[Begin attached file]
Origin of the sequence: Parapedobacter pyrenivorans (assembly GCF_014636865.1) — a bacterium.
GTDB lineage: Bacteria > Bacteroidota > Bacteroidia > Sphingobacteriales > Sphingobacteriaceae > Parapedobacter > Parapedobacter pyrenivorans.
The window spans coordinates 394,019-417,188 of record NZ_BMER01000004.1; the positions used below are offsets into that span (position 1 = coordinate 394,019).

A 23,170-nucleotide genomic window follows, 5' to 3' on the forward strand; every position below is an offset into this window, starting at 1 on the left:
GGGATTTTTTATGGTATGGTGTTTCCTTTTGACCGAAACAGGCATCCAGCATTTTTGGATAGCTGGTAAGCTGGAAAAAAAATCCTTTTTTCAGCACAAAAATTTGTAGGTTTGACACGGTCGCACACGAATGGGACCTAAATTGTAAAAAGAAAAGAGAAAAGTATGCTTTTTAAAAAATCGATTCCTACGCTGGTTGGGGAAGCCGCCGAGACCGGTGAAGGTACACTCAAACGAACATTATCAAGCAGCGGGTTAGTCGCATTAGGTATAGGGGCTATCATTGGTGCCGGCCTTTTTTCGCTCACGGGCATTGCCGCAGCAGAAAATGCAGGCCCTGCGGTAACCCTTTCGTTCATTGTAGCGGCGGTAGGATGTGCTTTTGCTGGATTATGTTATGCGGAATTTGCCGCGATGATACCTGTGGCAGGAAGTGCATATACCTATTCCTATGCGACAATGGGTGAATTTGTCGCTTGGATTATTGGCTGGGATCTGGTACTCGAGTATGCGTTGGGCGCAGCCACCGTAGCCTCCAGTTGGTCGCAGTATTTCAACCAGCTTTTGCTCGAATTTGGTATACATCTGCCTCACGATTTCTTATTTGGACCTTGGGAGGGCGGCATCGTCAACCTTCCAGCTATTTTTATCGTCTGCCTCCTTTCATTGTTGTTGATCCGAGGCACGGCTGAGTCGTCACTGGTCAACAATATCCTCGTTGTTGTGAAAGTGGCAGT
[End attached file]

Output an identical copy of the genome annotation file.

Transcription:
Origin of the sequence: Parapedobacter pyrenivorans (assembly GCF_014636865.1) — a bacterium.
GTDB lineage: Bacteria > Bacteroidota > Bacteroidia > Sphingobacteriales > Sphingobacteriaceae > Parapedobacter > Parapedobacter pyrenivorans.
The window spans coordinates 394,019-417,188 of record NZ_BMER01000004.1; the positions used below are offsets into that span (position 1 = coordinate 394,019).

A 23,170-nucleotide genomic window follows, 5' to 3' on the forward strand; every position below is an offset into this window, starting at 1 on the left:
GGGATTTTTTATGGTATGGTGTTTCCTTTTGACCGAAACAGGCATCCAGCATTTTTGGATAGCTGGTAAGCTGGAAAAAAAATCCTTTTTTCAGCACAAAAATTTGTAGGTTTGACACGGTCGCACACGAATGGGACCTAAATTGTAAAAAGAAAAGAGAAAAGTATGCTTTTTAAAAAATCGATTCCTACGCTGGTTGGGGAAGCCGCCGAGACCGGTGAAGGTACACTCAAACGAACATTATCAAGCAGCGGGTTAGTCGCATTAGGTATAGGGGCTATCATTGGTGCCGGCCTTTTTTCGCTCACGGGCATTGCCGCAGCAGAAAATGCAGGCCCTGCGGTAACCCTTTCGTTCATTGTAGCGGCGGTAGGATGTGCTTTTGCTGGATTATGTTATGCGGAATTTGCCGCGATGATACCTGTGGCAGGAAGTGCATATACCTATTCCTATGCGACAATGGGTGAATTTGTCGCTTGGATTATTGGCTGGGATCTGGTACTCGAGTATGCGTTGGGCGCAGCCACCGTAGCCTCCAGTTGGTCGCAGTATTTCAACCAGCTTTTGCTCGAATTTGGTATACATCTGCCTCACGATTTCTTATTTGGACCTTGGGAGGGCGGCATCGTCAACCTTCCAGCTATTTTTATCGTCTGCCTCCTTTCATTGTTGTTGATCCGAGGCACGGCTGAGTCGTCACTGGTCAACAATATCCTCGTTGTTGTGAAAGTGGCAGT